re-posted from the ILRI blog
"The story of human settlement and human evolution is very much tied to the fact that the earth’s climate has always been changing, and will continue to do so."
So begins a new brief developed by agricultural systems and climate change scientist Philip Thornton and his colleagues at the International Livestock Research Institute (ILRI), based in Nairobi, Kenya.
The brief goes on to say the following:
What is known about the likely impacts of climate change on resource-poor livestock keepers in the developing world? Relatively little, and the International Livestock Research Institute (ILRI) and the CGIAR Research Program on Climate Change, Agriculture and Food Security (CCAFS) are working to improve this knowledge.
This Brief, Climate change: Do we know how it will affect smallholder livestock farmers?, outlines how a group of scientists at ILRI reviewed some elements of the complex relationship between livestock and climate change in developing countries with a forward-looking approach. The objective was to help set research priorities: to inform the debate as to what research for development organizations could and should be doing in the area of climate change work that could add value to the large amounts of work already being carried out by the global change community on cropping systems and natural resources management.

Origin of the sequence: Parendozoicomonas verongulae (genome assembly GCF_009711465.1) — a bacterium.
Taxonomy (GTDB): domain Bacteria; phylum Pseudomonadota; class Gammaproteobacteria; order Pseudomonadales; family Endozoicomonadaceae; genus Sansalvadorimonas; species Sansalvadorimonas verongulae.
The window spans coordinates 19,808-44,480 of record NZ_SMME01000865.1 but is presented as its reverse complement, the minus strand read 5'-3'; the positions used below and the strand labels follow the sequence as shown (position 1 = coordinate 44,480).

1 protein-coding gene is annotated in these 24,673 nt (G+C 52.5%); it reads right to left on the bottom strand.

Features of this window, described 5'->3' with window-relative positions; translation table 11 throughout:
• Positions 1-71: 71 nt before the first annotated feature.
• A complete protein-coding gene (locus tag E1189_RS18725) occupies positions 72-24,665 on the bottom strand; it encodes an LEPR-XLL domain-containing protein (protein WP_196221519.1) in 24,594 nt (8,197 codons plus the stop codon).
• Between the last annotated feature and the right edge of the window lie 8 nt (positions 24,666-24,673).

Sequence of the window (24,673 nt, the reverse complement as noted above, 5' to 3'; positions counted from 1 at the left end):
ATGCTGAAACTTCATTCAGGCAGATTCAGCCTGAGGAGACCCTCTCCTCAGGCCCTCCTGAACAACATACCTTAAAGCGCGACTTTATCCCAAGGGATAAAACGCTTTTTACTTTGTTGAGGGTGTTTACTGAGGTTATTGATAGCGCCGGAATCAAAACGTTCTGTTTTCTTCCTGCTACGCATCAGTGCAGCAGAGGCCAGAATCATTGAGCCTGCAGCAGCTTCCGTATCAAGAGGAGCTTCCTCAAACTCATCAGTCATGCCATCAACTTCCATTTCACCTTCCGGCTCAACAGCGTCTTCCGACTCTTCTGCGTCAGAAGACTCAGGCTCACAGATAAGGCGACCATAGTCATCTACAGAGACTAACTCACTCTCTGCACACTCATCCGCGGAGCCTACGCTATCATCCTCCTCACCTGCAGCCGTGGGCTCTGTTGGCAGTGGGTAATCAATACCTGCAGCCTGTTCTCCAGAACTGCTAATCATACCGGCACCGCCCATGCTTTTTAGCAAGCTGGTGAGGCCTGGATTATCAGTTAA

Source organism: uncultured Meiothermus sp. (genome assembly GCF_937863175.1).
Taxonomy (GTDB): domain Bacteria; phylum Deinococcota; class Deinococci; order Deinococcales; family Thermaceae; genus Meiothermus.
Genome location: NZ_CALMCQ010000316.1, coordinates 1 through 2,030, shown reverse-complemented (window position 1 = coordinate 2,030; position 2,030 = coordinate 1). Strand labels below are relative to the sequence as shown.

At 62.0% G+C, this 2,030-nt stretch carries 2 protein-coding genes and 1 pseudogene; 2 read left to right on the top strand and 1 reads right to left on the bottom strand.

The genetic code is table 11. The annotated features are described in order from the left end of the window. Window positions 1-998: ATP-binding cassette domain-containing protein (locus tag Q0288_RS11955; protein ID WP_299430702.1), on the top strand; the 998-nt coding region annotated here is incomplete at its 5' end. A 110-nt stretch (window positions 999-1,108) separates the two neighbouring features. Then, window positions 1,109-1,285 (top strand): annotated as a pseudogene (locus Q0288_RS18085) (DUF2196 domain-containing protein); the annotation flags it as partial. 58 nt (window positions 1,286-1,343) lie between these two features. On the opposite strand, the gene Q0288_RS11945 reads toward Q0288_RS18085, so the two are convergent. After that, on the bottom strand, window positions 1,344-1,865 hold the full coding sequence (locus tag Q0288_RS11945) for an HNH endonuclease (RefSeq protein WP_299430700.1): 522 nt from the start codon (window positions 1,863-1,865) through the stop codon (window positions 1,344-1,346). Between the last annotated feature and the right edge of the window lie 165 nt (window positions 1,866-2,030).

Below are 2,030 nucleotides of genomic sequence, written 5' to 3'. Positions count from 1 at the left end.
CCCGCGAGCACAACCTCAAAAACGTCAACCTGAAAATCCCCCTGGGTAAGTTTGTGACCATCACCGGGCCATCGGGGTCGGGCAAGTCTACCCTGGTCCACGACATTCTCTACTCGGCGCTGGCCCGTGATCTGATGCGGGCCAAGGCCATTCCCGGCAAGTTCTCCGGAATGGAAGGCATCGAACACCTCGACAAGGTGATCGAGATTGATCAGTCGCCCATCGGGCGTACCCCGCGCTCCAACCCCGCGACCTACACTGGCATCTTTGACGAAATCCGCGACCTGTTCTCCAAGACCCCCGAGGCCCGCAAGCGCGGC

Resource-poor livestock keepers: Mitigate and adapt
Changes in climate and climate variability will affect livestock production systems in all parts of the world, and will inevitably impact the 1.3 billion poor people whose livelihoods are wholly or partially dependent on livestock. At the same time, livestock production is a major contributor to greenhouse gas emissions.
Therefore, livestock keepers will have to mitigate emissions as well as adapt to change.
The adaptation and mitigation that are necessary may require significant changes in production technology and livestock production systems, which could affect productivity, incomes and livelihoods. Livestock production systems are highly heterogeneous, however, and different production systems have different capacities to adapt or to take on board the policy and regulatory changes that may be required in the future.
Get the brief: Climate change: Do we know how it will affect smallholder livestock farmers?(PDF), by Philip Thornton, Jeannette van de Steeg, An Notenbaert and Mario Herrero, a GFAR ‘The Futures of Agriculture’ Brief No. 43, May 2013.